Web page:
Medical radiographs based on familiar projection techniques are planar images traditionally displayed by placing on a flat surface viewbox. Presenting these planar images in digital form on a traditional monitor with a curved surface may cause distortions, possibly affecting diagnoses. This would be true especially if physical linear dimensions of the anatomy are important. Reflections from ambient lights behind the observer also could be a problem with curved displays. The goal of this study was to compare physical and psychophysical performance of a flat-surface display monitor with a traditional curved-surface monitor. Two display monitors with different types of front glass-panel surfaces were evaluated. The first monitor had a traditional curved surface, and the other had a flat surface. Physical measurements included dynamic range, display function, veiling glare, and spatial uniformity. An observer performance study used low-contrast, square-wave patterns to determine just-noticeable differences. Ambient lights were turned off in one condition and on in the other. Physical measurements showed that the display functions were nearly identical, but uniformity, veiling glare, and signal-to-noise-ratio were better for the curved monitor. Observer performance was better overall with the curved monitor, but the degradation in performance between lights off and lights on was greater for the curved than flat monitor. The greater degradation with the lights on could be attributed to more reflections off the curved than the flat monitor. A flat-surface display monitor may be useful for viewing clinical radiographs.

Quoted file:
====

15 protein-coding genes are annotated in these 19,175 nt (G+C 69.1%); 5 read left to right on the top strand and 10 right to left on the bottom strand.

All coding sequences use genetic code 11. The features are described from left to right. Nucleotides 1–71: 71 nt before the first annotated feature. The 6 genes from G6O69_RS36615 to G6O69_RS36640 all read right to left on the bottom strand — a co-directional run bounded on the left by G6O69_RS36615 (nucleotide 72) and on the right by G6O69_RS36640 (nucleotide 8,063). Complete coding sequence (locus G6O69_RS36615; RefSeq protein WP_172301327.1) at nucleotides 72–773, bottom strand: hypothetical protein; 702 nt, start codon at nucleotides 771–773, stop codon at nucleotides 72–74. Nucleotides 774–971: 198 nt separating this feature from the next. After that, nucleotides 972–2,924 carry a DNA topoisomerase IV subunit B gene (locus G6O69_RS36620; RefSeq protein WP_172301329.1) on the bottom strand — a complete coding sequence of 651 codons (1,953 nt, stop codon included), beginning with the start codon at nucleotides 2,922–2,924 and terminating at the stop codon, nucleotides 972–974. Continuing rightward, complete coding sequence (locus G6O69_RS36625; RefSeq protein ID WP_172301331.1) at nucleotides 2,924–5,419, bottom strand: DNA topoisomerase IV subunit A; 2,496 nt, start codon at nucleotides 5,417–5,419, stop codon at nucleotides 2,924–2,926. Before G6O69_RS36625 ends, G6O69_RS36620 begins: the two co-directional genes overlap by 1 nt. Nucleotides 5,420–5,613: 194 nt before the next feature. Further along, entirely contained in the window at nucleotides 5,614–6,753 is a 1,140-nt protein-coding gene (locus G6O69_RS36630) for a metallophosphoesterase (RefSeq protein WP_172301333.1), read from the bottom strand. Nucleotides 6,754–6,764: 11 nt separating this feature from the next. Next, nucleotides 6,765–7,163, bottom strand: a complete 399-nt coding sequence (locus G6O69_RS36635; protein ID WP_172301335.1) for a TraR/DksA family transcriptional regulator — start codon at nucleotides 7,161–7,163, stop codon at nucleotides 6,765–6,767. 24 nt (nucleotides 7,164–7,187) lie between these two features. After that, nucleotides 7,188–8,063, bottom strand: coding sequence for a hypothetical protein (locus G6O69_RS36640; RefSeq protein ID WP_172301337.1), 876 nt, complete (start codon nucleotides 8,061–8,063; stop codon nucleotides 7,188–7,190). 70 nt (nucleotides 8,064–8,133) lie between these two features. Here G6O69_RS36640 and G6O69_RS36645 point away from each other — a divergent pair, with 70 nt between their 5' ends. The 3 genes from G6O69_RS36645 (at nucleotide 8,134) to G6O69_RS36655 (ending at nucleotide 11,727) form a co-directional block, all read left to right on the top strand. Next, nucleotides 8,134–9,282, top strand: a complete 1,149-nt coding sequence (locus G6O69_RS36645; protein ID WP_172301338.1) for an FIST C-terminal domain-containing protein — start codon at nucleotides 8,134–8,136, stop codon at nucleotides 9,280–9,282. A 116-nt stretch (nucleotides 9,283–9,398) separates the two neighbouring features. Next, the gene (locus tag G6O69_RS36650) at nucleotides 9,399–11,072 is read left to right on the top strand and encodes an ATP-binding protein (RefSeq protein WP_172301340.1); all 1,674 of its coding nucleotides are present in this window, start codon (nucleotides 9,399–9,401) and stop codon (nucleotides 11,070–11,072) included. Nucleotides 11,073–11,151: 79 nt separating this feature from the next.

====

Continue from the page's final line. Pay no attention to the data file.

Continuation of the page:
- Cathode ray tube
ASJC Scopus subject areas
- Radiological and Ultrasound Technology
- Radiology Nuclear Medicine and imaging
- Computer Science Applications